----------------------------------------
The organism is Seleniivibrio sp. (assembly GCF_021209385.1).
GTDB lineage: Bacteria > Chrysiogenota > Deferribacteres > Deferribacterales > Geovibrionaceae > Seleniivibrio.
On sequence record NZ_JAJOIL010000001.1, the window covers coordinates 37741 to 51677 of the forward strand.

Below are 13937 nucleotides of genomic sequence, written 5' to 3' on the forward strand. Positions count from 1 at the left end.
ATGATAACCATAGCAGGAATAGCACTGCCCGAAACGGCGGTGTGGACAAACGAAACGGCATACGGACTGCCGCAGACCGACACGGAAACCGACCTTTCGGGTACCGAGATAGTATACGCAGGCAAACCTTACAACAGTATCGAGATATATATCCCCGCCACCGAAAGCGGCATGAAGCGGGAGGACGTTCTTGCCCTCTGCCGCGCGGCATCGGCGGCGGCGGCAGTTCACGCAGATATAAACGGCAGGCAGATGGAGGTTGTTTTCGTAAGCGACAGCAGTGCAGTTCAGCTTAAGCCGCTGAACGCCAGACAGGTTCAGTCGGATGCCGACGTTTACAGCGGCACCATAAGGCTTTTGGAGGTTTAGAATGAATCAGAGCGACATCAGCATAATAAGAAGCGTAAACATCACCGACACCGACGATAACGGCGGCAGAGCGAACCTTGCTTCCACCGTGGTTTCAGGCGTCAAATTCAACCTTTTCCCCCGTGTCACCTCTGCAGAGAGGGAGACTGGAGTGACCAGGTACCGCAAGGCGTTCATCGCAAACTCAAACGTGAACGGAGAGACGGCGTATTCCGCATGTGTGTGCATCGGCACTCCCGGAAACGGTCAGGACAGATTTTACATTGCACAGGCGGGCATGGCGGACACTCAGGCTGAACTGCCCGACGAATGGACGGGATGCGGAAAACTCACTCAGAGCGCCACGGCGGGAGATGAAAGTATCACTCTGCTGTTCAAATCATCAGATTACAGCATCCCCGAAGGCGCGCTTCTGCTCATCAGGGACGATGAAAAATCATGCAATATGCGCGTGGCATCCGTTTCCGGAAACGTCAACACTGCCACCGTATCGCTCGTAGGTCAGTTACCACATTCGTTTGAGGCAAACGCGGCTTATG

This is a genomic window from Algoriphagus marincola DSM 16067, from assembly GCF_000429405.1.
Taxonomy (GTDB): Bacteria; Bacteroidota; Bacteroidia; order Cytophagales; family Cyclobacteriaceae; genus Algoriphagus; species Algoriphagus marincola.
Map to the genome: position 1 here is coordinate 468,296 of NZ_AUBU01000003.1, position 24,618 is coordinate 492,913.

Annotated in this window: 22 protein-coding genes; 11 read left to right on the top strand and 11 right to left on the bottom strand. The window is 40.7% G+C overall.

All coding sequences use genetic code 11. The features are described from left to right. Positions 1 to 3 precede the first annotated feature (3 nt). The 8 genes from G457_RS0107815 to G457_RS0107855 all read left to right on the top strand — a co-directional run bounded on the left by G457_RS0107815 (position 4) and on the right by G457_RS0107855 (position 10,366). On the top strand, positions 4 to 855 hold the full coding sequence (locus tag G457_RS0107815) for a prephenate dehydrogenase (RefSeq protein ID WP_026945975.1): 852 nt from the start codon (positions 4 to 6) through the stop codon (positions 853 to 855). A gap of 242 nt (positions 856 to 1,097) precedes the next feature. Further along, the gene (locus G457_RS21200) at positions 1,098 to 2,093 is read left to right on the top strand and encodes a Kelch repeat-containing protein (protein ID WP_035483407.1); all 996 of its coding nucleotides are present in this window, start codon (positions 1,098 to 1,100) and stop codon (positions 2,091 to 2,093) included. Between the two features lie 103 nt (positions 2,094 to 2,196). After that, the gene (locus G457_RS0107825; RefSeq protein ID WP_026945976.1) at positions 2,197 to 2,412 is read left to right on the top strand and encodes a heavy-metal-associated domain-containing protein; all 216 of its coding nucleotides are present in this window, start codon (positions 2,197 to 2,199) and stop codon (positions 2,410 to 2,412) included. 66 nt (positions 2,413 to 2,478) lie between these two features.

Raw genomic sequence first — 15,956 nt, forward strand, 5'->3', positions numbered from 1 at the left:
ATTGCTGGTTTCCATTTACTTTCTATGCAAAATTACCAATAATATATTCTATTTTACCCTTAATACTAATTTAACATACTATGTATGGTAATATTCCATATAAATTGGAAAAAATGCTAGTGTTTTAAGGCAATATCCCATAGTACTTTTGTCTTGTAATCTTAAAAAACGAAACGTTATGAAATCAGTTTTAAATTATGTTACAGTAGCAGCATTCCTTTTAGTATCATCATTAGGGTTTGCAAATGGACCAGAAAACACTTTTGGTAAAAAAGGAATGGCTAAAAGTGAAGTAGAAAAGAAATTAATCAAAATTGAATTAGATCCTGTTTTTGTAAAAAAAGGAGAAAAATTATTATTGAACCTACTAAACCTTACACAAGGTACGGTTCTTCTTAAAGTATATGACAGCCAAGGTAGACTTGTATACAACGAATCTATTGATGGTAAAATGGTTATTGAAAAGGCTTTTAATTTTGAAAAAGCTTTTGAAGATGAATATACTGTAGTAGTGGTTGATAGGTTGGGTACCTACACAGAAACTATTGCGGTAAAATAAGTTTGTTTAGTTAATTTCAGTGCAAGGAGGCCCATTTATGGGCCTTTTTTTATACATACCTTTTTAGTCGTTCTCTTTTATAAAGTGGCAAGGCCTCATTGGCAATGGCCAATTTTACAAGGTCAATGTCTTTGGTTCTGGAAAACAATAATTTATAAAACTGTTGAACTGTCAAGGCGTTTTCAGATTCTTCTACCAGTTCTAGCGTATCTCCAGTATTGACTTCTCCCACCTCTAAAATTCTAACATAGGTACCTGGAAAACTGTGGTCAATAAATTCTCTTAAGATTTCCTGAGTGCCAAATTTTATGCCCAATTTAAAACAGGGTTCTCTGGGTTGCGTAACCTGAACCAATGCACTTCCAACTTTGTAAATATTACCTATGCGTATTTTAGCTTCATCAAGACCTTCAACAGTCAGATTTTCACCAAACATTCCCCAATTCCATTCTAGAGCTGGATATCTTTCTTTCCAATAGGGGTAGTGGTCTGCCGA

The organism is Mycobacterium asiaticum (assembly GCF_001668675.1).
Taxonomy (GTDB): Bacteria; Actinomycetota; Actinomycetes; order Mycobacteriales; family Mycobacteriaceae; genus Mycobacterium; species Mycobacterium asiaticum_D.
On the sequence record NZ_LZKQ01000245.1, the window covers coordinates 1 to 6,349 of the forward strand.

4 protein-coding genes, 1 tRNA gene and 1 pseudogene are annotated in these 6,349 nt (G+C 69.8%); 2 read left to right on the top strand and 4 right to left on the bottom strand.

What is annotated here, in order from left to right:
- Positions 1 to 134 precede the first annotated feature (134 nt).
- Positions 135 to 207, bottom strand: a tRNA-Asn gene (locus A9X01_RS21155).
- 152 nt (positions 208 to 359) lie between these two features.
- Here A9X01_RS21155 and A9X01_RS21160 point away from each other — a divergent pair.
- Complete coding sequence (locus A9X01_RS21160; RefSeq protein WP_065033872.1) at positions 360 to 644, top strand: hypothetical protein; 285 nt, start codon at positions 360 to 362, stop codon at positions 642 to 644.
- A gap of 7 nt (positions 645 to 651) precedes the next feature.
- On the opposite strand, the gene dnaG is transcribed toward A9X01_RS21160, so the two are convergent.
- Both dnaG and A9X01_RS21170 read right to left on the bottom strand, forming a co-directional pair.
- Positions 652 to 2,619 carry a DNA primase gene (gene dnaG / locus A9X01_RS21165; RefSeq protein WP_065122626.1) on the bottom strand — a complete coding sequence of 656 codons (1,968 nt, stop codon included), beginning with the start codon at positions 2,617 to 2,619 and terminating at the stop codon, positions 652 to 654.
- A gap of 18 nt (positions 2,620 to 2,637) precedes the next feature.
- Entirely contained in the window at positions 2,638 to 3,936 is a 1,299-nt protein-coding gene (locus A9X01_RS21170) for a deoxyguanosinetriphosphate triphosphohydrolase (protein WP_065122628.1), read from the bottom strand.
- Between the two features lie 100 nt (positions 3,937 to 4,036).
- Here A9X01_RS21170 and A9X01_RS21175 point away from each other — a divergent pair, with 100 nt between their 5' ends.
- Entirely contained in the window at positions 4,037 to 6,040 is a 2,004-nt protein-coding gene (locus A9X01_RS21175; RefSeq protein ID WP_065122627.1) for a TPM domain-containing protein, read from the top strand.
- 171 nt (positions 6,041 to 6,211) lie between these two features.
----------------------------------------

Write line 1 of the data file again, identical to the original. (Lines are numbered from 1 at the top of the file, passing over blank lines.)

The organism is Seleniivibrio sp. (assembly GCF_021209385.1).